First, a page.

Named one of the top foods for this year, chickpeas are truly amazing and inexpensive food that deserves a spot in your diet. High in protein, these guys will make your soup filling while nourishing your body at the same time. With a low glycemic index, chickpeas can also help manage your blood sugar levels. (6)
- Butternut Squash
This is a great vegetable that is in season from early fall through winter, making it the perfect addition to your healthy soup recipes. High in vitamin A, it helps your body run smoothly and boosts your immune system. As a yellow vegetable, it has been shown to have a strong link to lowering heart disease risks and is also full of carotenoids which can help your vision. (7)
Another great soup to add to your rotation this winter is miso soup. This Japanese dish is a simple yet effective meal. This recipe from crowded kitchen (GF, V) adds a couple of extra ingredients than traditional miso soup but makes for a great meal. Let’s go into why exactly this dish is so great for your health.
- Shiitake Mushrooms
Shiitake mushrooms are a whole food that is all the rage this year. Used in traditional Chinese, Japanese, Korean, and Russian medicinal practices, shiitakes serve many benefits for your body. Some include boosting your immune system, strengthening your bones with high vitamin D stores, and even preventing some cancers. (9)
If you’d like to learn more, pop over to our blog post all about different mushrooms.
- Bok Choy
It’s always a great idea to add some green leafy veggies into your soups. As an absolute powerhouse of antioxidants, bok choy is a great source of vitamin A, Vitamin C, and zinc. It can give your iron levels a lift as well. (10)
- Miso Paste
Miso is a paste made from fermented soybeans and as a result, really helps out our gut health. Having a healthy gut has actually been linked to maintaining better overall mental and physical health, so it’s important to pay attention to the foods that can help achieve this. (11)
Cook & Culture’s Kale and Quinoa Soup
In an effort to stay healthy together this winter, the Cook & Culture team has crafted this special recipe which was inspired by Cookie and Kate’s . This soup remains tasty while being packed with vegetables. If you’d like, feel free to add in some chicken breast for some extra protein.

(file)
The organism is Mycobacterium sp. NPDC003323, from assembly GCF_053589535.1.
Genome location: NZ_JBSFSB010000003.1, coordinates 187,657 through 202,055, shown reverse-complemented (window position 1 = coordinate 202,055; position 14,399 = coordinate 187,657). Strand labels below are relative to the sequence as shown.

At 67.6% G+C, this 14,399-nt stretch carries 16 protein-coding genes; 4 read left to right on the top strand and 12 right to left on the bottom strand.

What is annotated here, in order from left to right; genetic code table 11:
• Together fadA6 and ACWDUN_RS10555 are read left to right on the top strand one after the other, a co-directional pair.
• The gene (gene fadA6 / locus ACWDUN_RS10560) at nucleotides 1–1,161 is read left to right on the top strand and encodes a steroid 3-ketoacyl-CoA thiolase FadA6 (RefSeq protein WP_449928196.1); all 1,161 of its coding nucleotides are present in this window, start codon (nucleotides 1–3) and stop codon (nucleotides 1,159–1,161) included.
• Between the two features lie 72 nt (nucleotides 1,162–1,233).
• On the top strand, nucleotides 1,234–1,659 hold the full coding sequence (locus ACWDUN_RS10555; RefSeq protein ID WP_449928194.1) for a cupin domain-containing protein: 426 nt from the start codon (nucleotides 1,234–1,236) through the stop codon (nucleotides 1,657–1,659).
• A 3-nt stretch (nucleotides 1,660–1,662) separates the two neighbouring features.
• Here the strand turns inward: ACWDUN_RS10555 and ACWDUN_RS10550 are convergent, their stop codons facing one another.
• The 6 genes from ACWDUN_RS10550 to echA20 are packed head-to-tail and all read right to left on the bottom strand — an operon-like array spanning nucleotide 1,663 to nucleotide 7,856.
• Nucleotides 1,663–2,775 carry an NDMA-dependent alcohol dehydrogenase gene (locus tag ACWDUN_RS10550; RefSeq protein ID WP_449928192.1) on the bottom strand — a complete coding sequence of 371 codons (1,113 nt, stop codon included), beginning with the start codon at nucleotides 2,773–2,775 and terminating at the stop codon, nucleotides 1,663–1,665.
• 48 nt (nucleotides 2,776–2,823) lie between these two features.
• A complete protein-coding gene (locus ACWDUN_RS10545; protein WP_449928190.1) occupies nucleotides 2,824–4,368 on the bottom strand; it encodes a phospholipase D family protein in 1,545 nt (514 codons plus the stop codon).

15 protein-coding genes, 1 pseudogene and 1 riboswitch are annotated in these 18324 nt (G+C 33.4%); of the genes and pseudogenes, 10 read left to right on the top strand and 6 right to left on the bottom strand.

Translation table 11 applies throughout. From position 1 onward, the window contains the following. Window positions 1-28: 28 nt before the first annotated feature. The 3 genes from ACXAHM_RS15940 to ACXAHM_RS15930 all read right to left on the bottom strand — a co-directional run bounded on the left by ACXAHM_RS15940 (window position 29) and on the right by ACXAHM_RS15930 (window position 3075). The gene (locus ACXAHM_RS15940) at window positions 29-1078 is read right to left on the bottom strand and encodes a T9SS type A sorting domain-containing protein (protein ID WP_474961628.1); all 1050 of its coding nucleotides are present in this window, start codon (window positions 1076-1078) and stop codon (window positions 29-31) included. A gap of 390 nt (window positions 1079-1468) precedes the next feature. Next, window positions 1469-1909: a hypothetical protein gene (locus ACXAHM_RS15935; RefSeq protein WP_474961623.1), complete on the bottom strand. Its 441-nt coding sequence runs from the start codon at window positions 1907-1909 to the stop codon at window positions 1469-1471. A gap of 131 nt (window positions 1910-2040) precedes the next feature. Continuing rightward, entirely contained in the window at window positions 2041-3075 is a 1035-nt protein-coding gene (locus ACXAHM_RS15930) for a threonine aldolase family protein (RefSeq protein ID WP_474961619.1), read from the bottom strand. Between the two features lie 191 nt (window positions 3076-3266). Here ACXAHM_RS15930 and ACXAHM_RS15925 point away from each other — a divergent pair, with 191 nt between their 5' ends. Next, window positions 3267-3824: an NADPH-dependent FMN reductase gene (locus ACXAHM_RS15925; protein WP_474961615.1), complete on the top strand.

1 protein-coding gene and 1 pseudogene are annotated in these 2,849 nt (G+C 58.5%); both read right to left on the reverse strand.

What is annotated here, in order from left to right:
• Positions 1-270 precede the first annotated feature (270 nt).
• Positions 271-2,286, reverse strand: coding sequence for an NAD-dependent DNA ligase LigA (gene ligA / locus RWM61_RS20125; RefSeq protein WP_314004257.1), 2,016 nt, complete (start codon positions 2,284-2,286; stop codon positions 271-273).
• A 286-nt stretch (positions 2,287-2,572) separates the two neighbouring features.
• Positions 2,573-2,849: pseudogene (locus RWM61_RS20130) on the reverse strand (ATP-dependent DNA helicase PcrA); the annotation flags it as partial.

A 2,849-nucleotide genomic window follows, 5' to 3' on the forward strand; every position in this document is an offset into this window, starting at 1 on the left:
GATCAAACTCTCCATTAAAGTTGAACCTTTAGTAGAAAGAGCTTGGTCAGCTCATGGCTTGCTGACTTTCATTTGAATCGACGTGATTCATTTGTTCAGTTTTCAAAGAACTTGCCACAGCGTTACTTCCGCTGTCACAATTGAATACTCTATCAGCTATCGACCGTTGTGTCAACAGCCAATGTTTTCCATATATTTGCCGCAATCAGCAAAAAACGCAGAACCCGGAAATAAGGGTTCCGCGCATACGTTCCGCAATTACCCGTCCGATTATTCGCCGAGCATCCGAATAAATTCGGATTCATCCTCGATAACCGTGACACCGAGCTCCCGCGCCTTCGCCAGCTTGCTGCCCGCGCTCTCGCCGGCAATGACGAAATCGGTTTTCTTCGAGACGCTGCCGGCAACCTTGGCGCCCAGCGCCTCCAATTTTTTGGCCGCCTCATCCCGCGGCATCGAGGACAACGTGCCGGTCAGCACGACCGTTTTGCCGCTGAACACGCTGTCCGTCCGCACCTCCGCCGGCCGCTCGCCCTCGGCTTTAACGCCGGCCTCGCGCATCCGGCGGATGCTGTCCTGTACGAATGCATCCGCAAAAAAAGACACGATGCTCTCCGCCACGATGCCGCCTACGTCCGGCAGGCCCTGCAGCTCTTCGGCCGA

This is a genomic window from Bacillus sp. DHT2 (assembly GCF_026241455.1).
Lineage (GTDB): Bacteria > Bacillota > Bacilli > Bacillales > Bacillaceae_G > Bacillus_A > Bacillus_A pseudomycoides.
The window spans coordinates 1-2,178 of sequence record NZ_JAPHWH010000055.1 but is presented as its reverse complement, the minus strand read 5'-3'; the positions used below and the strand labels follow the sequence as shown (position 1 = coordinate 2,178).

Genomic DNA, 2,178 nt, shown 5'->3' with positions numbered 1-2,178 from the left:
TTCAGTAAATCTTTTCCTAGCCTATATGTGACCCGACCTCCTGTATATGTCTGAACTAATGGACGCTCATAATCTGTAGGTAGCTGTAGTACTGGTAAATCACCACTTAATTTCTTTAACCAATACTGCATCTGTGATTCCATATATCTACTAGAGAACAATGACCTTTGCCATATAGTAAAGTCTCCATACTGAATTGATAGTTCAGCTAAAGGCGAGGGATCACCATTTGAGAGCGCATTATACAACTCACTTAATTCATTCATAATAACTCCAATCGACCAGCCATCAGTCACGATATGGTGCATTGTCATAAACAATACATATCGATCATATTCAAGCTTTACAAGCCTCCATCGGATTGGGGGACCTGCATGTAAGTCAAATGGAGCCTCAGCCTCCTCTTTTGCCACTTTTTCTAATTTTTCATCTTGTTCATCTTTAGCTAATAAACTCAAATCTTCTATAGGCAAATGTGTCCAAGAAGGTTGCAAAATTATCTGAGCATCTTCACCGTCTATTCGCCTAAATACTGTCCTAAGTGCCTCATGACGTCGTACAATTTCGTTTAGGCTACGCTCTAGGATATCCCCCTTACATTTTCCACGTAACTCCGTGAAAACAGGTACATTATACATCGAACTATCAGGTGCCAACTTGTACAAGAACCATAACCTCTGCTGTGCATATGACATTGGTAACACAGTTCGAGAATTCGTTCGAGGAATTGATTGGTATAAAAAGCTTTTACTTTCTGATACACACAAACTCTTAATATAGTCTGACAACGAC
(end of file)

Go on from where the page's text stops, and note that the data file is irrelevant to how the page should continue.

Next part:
Cook And Culture’s Kale and Quinoa Soup (GF, can be made vegan)
Cook Time: 45 minutes Prep Time: 15 minutes Difficulty: Easy
- 2 tbsp of olive oil
- 1 medium yellow onion
- 2 cloves of garlic
- 2 stalks of celery
- 3 to 4 medium carrots
- 3 potatoes (Sweet or Regular)
- 1 yellow pepper
- 6 cups of broth (Chicken or Vegetable)
- 3 bay leaves
- 1/2 tsp dried thyme
- 1/2 tsp dried oregano
- 3/4 cup quinoa
- 1 12 oz. can of cannellini or navy beans, drained
- 1 12 oz. can of fire-roasted tomatoes, undrained
- 1 bunch of kale, cut into small pieces
- salt and pepper to taste
- Dice the onion and mince the garlic.
- In order to make the cooking process run more smoothly, chop up all the remaining vegetables before you start cooking.
- Cook onion in the pot with olive oil over medium heat until translucent. Add minced garlic. Cook for about 4 minutes until garlic is fragrant.
- Add in chopped carrots, celery, bell peppers and cook for about 5 minutes on low heat. Toss in thyme and oregano.
- Pour in 6 cups of broth, potatoes, and bay leaves. Bring to a boil and then reduce to a simmer.
- Once simmering, toss in quinoa, the can of beans, and the can of tomatoes.
- Once quinoa is almost cooked, add kale into soup for the final 5 minutes.
- Season with salt and pepper to taste
A superfood like kale will really bring numerous health benefits to your meal. Did you know that kale is among the most nutrient-dense foods on Earth? It is packed with many different vitamins including vitamin A, K, C, B6, as well as manganese, calcium, and iron. It has also been linked to lowered cholesterol, reducing your risk for heart disease. (12)
- Sweet Potato
Though you can use regular potatoes in this recipe, we recommend swapping them out with sweet potatoes. By doing so, you will be strengthening your gut health, as sweet potatoes contain two types of fiber that promote digestion. Sweet potatoes have also been linked to so many different health benefits including, boosting your immune system, maintaining your vision, increasing brain function, and even preventing some cancers. Amazing that you can get all this from just one soup! (13)
This grain is perfect for those who really like a little something extra beyond veggies within their soups and is much healthier than white rice or noodles. First, quinoa is filled with important nutrients including iron, manganese, and zinc. High in protein and fiber, this healthy soup recipe will keep you full with the help of quinoa. It is also great for those needing gluten-free alternatives! (14)
You’re now ready to take on those chilly nights armed with some healthy soup recipes. We hope you enjoyed learning all about the different ways these foods can help you stay in tip-top shape this winter season and received some inspiration to try them out in your very own kitchen.
Also, be sure to keep your leftovers. By saving your remaining soup for lunch the next day, you can drastically cut down on your food waste, helping save the planet and you some money in the long run.
Make sure to click over to our health benefits page if you want to enrich your knowledge about the health benefits of some of the foods mentioned here in more detail. Also, please share any of your favorite winter soups with us on our Instagram (@cookandculture). Warm and healthy wishes!